A typical shoot consists of one to three rounds across 10 different stations, with each competitor taking three different shots from each station. Groups of shooters move from station to station until all arrows have been released, each at a different target from varying distances and angles.
Shots can be diagonal, straight, or over other objects, ranging in distance from 15 to 40 meters for compounds and 5 to 20 meters for traditional and youth shooters. Regardless of the shot distance, angle, or order, the scoring zone on each target is clearly visible from the station. Each competitor must personally estimate the shot distance.
When competing, I recommend concentrating on one shot at a time—just like picking out a single hair while hunting. The whole group gets three to four min- utes in total to shoot. To avoid wasting time, don’t glass targets when it’s your turn. Instead, step back and let others shoot while you glass your next target. Range- finders have traditionally been banned, but some shoots now offer a rangefinder class. This removes estimation from the duties of the shooter, simply focusing on execution to score.
After everyone has finished shooting and an “All Clear” has been announced, competitors walk to retrieve their arrows from the targets and tally up their own scores before proceeding to the next station. If you have time, be sure to have a good look at the next targets you’ll be shooting and look for small aiming spots to assist you. Look for things like a worn-out target spot, texture differences, and ridges.
You can usually see these with your binoculars, but it’s nice to visualize where you want the arrow to hit.
All 3D targets feature the same scoring system: 11 points for a small bull’s-eye in the prime spot; 10 points for the next largest circle (a heart/lung shot); 8 points for any arrow embedded in the vitals region; 5 points if the target is hit anywhere else; and 0 points for a clean miss.
Competition aside, 3D indoor archery shoots offer an excellent opportunity to fire many arrows in a semi- realistic environment. These events also help you get ready for the real deal once the next fall hunting season finally rolls around.
If you decide to get serious and really compete, you’ll want to familiarize yourself with the different completing classes and the equipment restrictions that go along with them. Each club or shoot, regardless of shooting class, will have local rules. Be sure to obey them. They will be listed somewhere, but be assured, these will be a subset of everything you learned in kindergarten.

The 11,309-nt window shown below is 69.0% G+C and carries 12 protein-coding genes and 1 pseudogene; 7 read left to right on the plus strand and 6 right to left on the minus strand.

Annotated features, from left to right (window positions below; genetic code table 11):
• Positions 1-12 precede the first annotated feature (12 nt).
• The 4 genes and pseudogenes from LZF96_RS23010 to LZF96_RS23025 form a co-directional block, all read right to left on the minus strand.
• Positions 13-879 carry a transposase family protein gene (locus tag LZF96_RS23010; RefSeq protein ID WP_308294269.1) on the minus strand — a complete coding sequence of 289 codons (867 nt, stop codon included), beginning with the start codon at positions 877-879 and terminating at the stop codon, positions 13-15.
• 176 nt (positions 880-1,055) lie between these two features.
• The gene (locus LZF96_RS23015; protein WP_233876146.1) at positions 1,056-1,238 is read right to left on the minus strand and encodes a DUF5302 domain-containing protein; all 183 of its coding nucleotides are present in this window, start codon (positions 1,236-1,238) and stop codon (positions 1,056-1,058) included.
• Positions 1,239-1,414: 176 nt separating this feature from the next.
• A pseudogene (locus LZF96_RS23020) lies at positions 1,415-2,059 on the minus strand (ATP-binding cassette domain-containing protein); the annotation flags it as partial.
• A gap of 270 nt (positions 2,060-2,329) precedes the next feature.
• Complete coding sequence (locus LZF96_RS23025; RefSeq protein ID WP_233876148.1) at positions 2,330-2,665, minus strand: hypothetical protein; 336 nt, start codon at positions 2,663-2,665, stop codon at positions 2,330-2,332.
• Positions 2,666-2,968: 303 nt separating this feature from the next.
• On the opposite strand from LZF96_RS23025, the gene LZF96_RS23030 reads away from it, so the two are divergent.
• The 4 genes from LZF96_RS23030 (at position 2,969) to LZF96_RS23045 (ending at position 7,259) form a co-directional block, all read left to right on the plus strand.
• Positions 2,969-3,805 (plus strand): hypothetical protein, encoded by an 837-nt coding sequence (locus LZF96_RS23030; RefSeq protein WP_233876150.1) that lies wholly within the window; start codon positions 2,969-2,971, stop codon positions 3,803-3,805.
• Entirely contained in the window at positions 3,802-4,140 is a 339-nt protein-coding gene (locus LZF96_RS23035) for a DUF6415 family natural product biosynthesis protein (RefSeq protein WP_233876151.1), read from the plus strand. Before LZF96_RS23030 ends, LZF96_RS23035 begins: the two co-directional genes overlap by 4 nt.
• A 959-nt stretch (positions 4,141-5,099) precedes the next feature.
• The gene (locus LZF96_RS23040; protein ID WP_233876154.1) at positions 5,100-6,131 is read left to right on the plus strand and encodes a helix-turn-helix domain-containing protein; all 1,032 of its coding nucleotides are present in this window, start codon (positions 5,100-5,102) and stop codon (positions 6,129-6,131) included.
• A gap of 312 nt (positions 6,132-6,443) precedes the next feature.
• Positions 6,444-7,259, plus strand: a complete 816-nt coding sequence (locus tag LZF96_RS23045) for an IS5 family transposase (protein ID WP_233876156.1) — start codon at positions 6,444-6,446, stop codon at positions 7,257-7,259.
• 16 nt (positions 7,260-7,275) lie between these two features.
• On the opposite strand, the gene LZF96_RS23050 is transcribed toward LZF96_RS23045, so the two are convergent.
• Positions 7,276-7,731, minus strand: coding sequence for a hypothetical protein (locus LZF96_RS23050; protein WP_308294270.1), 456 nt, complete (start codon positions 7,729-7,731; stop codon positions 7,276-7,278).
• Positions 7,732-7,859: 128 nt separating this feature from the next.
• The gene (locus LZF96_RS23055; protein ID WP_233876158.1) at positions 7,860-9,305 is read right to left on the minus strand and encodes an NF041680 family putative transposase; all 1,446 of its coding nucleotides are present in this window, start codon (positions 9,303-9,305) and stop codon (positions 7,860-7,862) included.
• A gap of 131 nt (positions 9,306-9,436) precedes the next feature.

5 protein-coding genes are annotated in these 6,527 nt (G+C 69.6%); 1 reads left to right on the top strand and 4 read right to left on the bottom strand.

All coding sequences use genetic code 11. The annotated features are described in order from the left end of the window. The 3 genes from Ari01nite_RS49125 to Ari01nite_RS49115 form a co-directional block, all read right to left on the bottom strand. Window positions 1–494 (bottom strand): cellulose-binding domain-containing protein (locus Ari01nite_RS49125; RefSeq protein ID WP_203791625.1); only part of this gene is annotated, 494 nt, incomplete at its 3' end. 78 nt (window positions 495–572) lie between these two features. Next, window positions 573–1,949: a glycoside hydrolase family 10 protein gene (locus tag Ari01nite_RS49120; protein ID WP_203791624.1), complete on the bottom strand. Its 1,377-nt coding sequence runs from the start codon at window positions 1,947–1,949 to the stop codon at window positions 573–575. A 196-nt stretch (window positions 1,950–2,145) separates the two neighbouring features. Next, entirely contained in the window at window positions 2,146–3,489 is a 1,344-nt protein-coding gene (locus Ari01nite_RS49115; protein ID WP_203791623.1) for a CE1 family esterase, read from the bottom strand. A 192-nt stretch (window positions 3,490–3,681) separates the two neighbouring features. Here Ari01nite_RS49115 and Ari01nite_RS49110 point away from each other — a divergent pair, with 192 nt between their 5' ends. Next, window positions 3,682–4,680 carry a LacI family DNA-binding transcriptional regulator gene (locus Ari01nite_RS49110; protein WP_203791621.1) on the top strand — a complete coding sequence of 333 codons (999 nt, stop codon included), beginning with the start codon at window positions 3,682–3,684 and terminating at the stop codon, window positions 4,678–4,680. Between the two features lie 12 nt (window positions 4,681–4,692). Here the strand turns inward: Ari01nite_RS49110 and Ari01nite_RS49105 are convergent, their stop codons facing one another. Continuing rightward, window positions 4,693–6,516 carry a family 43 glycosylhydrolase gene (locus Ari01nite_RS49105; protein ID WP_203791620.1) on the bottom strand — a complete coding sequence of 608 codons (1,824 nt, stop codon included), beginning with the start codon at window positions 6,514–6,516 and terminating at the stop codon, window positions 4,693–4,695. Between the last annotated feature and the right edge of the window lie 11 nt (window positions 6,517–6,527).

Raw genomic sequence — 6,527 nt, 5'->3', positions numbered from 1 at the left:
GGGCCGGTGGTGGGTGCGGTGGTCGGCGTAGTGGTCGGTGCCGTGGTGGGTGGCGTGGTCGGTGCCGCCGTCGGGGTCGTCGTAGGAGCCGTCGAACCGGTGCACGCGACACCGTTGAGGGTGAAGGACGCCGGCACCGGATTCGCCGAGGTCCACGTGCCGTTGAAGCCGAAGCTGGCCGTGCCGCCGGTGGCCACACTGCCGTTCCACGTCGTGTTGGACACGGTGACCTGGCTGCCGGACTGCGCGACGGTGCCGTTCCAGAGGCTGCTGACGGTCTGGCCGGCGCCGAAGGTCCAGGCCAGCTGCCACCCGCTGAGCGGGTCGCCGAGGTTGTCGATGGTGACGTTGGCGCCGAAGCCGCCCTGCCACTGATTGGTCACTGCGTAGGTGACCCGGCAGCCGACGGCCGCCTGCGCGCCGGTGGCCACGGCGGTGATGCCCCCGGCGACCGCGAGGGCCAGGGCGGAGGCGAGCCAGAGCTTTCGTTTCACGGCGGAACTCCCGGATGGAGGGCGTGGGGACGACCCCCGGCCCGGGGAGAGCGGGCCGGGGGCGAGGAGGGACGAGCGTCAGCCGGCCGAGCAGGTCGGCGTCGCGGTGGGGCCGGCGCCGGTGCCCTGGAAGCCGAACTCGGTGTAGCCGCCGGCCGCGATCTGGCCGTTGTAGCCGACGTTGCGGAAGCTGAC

In North America, the 3D archery season is composed of two seasons: indoor and outdoor. Indoor runs from January to April, with a national championship tournament held in a different city each year. The maximum shot distance for indoor shoots is under 40 meters. Shooters all shoot from the same line with the possibility of mid-air arrow collisions.
When the weather turns nice, the outdoor season begins. It runs from May to August. I have seen some very challenging course setups, with shots through windows of bush, across valleys, up hills, and out to 50 meters. Outdoor courses are usually set up like golf courses, with competitors walking from shooting station to shooting station. Some shoots get extreme, such as the total archery challenge sponsored by Bear Archery. It is set up at various skill levels across the continent, and it offers long and steep shots at most stations.
Pro Timing Tip: Three to four minutes is plenty of time for your entire group to shoot. So that you don’t waste time, don’t glass targets while at the shooting line. Use that time to aim and shoot only. Step back to glass, and let others shoot while you study your next target. Don’t rush your shots. It’s common that the shooting line marshal stops the clock early if all groups have finished their stations.
So, remember this: Have fun and get rid of those bad shooting habits—on foam— before Opening Day.